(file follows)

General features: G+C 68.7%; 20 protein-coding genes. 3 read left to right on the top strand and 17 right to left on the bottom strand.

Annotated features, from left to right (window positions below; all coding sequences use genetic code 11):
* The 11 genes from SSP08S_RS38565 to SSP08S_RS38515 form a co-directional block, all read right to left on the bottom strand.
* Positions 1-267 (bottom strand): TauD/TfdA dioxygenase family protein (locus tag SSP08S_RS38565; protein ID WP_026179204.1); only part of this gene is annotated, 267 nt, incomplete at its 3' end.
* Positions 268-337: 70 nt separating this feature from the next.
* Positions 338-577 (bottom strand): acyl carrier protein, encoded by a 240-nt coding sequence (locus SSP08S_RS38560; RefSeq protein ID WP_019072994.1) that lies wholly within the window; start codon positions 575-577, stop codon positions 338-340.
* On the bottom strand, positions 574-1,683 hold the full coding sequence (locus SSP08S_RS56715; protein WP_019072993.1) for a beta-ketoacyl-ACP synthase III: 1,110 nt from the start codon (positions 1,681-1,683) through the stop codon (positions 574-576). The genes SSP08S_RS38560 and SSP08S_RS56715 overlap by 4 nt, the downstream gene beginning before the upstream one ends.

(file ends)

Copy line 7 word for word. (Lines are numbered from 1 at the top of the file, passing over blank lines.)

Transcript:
* On the bottom strand, positions 574-1,683 hold the full coding sequence (locus SSP08S_RS56715; protein WP_019072993.1) for a beta-ketoacyl-ACP synthase III: 1,110 nt from the start codon (positions 1,681-1,683) through the stop codon (positions 574-576). The genes SSP08S_RS38560 and SSP08S_RS56715 overlap by 4 nt, the downstream gene beginning before the upstream one ends.